Palestinian Authority President Mahmoud Abbas has asked the United Nations and UN Secretary-General Ban Ki-moon for international protection from Israel as the humanitarian crisis in Gaza escalates.
The Palestinian appeal came as US Secretary of State John Kerry has been speaking to regional leaders, thought to be in Gaza, to try to mediate between Palestinian and Israeli leaders and negotiate a ceasefire in Gaza.
Israel has launched a wide-scale military offensive in the Gaza Strip that has left over 160 people dead, including 30 children, and injured more than 1,000 people in the last week, since Israel began its operation.
At an Arab League meeting, President Abbas presented a letter to the UN Special Coordinator for the Middle East Peace Process, Robert Serry, addressed to UN Secretary General Ban Ki-moon.
The letter will ask the UN Secretary General to officially put the State of Palestine under the UN international protection system and to form a legal committee for immediate follow-up, according to a statement by the Palestine Liberation Organisation. The request will also push for international diplomats to work towards a ceasefire in Gaza.
"This is the first of several decisions by the Palestinian Authority to be announced shortly," Abbas said in a speech as he delivered a message to the UN representative in the Palestinian Territories, Robert Serry.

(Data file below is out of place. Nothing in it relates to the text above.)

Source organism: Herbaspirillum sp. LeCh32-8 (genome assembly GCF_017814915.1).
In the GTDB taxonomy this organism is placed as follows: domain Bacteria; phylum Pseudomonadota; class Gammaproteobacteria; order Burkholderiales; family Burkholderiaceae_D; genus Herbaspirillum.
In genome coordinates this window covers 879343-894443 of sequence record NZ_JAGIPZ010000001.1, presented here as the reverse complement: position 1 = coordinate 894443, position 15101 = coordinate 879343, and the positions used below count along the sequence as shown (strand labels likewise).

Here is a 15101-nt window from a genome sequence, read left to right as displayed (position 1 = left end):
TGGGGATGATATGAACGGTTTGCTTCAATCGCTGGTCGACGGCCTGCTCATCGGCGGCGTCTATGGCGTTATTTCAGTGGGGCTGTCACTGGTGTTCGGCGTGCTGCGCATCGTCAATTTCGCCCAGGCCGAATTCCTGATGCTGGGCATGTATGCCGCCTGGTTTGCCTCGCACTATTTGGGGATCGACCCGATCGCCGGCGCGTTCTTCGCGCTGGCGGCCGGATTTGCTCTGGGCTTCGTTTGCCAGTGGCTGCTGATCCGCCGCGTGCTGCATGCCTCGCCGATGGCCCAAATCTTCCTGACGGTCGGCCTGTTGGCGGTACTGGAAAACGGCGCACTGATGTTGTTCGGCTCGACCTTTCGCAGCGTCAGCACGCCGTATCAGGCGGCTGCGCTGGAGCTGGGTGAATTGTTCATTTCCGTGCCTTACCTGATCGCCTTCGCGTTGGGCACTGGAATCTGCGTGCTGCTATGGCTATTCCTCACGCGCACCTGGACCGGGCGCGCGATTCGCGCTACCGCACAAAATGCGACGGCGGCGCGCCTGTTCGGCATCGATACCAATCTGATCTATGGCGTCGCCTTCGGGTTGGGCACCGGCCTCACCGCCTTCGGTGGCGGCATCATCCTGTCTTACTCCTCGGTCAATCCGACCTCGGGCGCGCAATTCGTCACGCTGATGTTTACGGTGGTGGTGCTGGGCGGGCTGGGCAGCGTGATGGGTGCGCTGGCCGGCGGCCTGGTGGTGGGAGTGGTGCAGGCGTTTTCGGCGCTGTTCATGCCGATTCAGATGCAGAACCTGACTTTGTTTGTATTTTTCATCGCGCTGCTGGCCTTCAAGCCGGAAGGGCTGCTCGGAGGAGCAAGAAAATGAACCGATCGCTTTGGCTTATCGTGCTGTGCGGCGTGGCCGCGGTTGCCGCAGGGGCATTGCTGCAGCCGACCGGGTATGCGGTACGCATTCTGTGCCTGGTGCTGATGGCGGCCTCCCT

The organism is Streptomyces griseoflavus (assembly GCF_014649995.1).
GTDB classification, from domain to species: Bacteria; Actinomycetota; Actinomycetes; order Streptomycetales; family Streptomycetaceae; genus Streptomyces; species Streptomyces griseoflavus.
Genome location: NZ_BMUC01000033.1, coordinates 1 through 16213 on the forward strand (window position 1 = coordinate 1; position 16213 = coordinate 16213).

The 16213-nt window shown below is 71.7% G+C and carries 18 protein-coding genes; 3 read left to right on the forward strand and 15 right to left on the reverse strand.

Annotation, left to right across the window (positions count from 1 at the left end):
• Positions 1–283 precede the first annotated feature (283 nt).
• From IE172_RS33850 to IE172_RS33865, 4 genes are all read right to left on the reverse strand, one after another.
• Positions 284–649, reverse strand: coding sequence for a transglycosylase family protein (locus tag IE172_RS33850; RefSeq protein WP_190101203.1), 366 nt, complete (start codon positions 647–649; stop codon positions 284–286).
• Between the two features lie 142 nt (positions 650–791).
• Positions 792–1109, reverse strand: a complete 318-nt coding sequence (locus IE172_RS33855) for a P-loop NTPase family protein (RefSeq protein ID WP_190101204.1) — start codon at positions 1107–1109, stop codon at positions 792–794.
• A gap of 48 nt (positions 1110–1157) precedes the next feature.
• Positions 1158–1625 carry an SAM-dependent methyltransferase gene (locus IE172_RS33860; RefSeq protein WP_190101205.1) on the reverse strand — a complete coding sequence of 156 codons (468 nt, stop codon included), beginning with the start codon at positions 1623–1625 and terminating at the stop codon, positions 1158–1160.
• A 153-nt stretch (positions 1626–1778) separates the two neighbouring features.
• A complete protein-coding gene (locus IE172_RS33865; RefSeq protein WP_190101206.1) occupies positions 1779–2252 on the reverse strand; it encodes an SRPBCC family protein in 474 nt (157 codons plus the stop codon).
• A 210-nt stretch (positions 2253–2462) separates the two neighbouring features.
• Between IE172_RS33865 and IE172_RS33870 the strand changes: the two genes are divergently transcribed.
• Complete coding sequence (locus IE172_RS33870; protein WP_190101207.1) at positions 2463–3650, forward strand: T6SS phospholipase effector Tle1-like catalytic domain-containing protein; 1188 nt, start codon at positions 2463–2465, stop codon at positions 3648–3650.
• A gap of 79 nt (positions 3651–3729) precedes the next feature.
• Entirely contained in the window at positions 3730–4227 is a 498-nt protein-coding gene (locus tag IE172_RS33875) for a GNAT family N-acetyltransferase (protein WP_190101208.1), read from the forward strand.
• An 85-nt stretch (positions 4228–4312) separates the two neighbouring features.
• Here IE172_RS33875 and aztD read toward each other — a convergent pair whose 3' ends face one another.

"Our patience has run out. Israel's aggression against the Palestinian people must stop."
The letter requests protection for the Palestinian people against the mounting campaign of air strikes by Israel in the Palestinian territories which has intensified since Monday and has continued with an air offensive against the besieged Gaza Strip.
Last week, Israel launched a military offensive - dubbed "Operation Protective Edge" - against the Gaza Strip with the stated aim of ending rocket fire from the enclave. Gaza-based resistance factions have fired hundreds of rockets into Israel, some of which have reached Tel Aviv, in response to the ongoing offensive.
Israel has vowed to press on with its campaign until the rocket attacks stop, and claims it has already killed "dozens of terrorists" in targeted attacks on militants, militant facilities and homes of senior operatives.
However, the UN has estimated that 77% of the people killed in Gaza have been civilians, including claims that 17 members of one family were killed in one airstrike. The UN Security Council has called for a ceasefire in the Gaza strip.
Five Israelis have been injured this week by rocket and missile attacks, two of them seriously, but no Israelis have died.
Israel briefly deployed troops inside the Gaza Strip for the first time early Sunday as some 4,000 people fled attacks in northern Gaza and moved south, after Israel warned Palestinians to evacuate their homes.